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Numbers add up

The Age Letters
27 January 2011

IN THE article ''Minister challenges logging advice'' (The Age, 24/1), Forestry Minister Peter Walsh gives a welcome commitment to examine the status of endangered species in areas exposed to logging.

While the minister appears unaware of the Department of Sustainability and Environment's science up until his appointment, basic skills in maths should make light work of this investigation. Mr Walsh says he ''find(s) it hard to understand how such a small area of logging can have such a big impact''.

Some 70 per cent of the ash forests in this state - the wood the chippers are after and home to many of Victoria's endangered species - is available for logging. Logging is taking out between 2 and 3 per cent of these forests each year. Given that intensive ash logging has taken place since the 1950s, how many years of logging will it take to reduce 70 per cent of the old ash forest to young saplings incapable of housing hollow-dependent mammals?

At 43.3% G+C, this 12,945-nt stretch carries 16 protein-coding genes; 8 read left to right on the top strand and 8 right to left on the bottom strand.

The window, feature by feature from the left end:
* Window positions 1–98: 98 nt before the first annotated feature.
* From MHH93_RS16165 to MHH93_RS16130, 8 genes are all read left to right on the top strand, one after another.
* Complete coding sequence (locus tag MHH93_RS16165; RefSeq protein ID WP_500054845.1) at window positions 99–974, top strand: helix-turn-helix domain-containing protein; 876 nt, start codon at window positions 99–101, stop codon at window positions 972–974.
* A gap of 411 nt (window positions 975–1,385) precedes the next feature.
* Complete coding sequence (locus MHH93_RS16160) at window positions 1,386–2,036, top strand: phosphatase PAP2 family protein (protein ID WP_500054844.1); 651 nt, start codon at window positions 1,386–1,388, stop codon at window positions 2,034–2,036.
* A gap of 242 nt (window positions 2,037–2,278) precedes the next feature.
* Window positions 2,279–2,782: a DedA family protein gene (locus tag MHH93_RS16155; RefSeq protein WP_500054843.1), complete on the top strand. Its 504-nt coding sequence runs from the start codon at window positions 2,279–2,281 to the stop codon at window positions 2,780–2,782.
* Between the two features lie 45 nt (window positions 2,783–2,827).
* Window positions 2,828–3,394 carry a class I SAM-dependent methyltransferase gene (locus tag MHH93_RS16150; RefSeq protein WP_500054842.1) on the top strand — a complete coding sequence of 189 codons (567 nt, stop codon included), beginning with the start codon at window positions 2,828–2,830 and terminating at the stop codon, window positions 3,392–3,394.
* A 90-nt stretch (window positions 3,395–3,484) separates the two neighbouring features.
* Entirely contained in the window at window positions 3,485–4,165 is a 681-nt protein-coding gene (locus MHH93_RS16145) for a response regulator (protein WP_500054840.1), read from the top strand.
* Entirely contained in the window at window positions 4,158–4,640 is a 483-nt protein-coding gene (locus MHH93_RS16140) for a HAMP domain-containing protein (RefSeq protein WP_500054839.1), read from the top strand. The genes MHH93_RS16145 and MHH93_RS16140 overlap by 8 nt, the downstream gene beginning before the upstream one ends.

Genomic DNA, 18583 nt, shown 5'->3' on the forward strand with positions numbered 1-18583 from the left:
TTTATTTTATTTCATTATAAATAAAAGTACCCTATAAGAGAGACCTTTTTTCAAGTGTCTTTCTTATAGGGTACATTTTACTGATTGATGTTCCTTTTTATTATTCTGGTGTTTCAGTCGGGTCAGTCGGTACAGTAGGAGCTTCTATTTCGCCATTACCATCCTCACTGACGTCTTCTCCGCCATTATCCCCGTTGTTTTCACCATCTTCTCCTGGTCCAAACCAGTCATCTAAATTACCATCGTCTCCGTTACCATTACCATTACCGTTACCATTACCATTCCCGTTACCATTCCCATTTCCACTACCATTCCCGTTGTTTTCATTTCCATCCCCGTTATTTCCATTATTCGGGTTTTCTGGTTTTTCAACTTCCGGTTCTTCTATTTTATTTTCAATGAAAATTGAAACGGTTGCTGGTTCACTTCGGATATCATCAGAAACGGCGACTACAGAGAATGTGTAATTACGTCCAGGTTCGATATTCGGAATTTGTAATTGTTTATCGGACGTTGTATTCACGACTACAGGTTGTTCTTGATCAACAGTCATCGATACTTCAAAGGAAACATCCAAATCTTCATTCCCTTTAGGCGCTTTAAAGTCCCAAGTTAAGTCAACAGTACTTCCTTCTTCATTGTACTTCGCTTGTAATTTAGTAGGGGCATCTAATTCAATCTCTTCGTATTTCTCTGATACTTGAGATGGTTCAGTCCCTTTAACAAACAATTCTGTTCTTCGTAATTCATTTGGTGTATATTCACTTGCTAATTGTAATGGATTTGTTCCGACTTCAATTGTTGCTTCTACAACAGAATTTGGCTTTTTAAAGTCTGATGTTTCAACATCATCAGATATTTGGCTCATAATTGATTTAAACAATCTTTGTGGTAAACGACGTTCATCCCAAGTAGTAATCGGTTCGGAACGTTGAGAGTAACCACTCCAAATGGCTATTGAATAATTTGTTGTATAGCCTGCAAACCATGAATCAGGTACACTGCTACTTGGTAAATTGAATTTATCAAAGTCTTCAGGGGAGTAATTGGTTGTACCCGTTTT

Couple this with fires in an average of 40 per cent of the ash forest in national parks and, bingo, you have an extinction crisis.

Sarah Rees, Healesville

The Age Letters
27 January 2011

IN THE article ''Minister challenges logging advice'' (The Age, 24/1), Forestry Minister Peter Walsh gives a welcome commitment to examine the status of endangered species in areas exposed to logging.

While the minister appears unaware of the Department of Sustainability and Environment's science up until his appointment, basic skills in maths should make light work of this investigation. Mr Walsh says he ''find(s) it hard to understand how such a small area of logging can have such a big impact''.

Some 70 per cent of the ash forests in this state - the wood the chippers are after and home to many of Victoria's endangered species - is available for logging. Logging is taking out between 2 and 3 per cent of these forests each year. Given that intensive ash logging has taken place since the 1950s, how many years of logging will it take to reduce 70 per cent of the old ash forest to young saplings incapable of housing hollow-dependent mammals?

Couple this with fires in an average of 40 per cent of the ash forest in national parks and, bingo, you have an extinction crisis.

Sarah Rees, Healesville

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